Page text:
A companion document, Creating Places to Age: Municipal Best Practices, lays out best practices more concretely. It suggests a wide range of policy changes for housing:
- Alternatives to detached single-family housing including multifamily housing, condos, duplexes and apartments.
- Reduced building setbacks to increase density and reduce walking distances and isolation.
- Smaller lot sizes to reduce walking and create "the critical mass of customers required to support viable commercial centers and other services for older residents."
- Affordable housing mixed in with conventional market housing.
- Universal design, which we have also called for on MNN.
- Accessory apartments or granny flats and in-law suites. This might now include backyard tiny homes.
There are also bigger plans at the community level including:
- Traditional "Main Street" development, where you get a mix of uses in smaller storefronts and usually, apartments above.
- Alternatives to conventional land subdivision that promote compact, walkable development and varying lot sizes.
As we've said repeatedly here on MNN, transportation can't be separated from urban design. There's no talk about self-driving cars saving us because the document was written in 2014 before they became the latest craze, and because transportation is so much easier when cities are designed this way to begin with.
- Interconnected streets are a bit counterintuitive because cul-de-sac were designed to slow traffic down, but traditional suburban planning pushes drivers to arterial roads. "Generally speaking, more connections offer more options to both vehicles and pedestrians than street patterns that terminate in cul-de-sacs or empty into a single arterial road. Older drivers may feel safer driving on "quieter" roads rather than being forced to enter a main thoroughfare or interstate, and gridded streets provide pedestrians with multiple ways to reach a destination."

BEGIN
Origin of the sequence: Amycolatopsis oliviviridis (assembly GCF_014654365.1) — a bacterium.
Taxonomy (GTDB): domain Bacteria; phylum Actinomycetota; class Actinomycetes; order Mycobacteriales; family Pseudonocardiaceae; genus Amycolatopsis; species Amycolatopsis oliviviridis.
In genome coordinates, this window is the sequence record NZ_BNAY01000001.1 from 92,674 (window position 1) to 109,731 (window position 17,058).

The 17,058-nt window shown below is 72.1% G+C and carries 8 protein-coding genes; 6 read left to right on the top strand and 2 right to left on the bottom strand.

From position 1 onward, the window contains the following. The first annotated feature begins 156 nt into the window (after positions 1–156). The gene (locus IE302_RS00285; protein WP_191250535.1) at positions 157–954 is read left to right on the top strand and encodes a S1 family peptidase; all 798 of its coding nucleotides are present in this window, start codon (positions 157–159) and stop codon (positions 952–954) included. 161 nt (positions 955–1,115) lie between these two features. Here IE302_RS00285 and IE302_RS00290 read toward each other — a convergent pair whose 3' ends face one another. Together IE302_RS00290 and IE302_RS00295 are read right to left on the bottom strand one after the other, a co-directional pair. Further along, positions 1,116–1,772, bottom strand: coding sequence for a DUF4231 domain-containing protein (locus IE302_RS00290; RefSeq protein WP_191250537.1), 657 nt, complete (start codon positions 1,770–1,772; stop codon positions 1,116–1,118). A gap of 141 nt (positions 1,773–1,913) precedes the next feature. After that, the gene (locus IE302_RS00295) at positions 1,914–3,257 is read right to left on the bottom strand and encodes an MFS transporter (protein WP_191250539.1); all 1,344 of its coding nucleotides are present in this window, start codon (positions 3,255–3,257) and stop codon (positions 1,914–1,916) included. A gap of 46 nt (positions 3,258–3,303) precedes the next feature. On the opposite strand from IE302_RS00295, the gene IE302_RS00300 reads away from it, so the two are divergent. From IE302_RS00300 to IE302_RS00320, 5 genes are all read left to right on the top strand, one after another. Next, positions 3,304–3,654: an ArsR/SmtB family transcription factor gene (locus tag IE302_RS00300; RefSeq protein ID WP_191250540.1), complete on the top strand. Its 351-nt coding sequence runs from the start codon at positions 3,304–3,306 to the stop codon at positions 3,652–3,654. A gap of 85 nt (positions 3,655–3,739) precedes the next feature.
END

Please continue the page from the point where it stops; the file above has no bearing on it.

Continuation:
- Complete streets include provision for everyone, not just drivers. Sidewalks, which should be everywhere but are also designed properly. "Sidewalks that fail to connect centers of pedestrian activity, that 'feel' unsafe, that fail to meet accessibility guidelines or that lack amenities such as benches, public restrooms or shade will not be used."
- Safe and accessible parking lots because it's surprising how dangerous lots actually are. They should have shade, safe walkways and designated pedestrian routes.
- Mass transit to permit older residents to travel without a car to other walkable destinations. It all works together symbiotically: "Compact future development or redevelopment can help to create a viable market for public transportation. Similarly, locating new development in close proximity to existing public transportation gives residents the option to forgo more easily the use of an automobile."
In these two documents, New Jersey planners have created a pretty comprehensive look at what we can do to make our cities and suburbs better and safer for an aging population. And designing "places to age" sounds a lot better than my question of "How do I get out of this place?" It can be summed up in this paragraph:
In places already blessed with "good bones" – i.e., development patterns that already facilitate more efficient trip-making – solutions should focus on diversifying the housing stock, making sure such towns are well supplied with the types of housing that people are likely to want as they age, and at prices affordable to retirees. In lower-density, car-dependent places, officials and developers should look for retrofitting opportunities, to create new pedestrian-friendly downtowns in places that never had them. In any case, doing nothing is not an option. The graying of the populace is a statewide – indeed, nationwide – phenomenon. We need to start preparing good places for people to age.
It's a prescription that many cities could follow, if only the NIMBYs who fight any kind of change would realize that in not many years, this is exactly what they'll be wishing they had around them.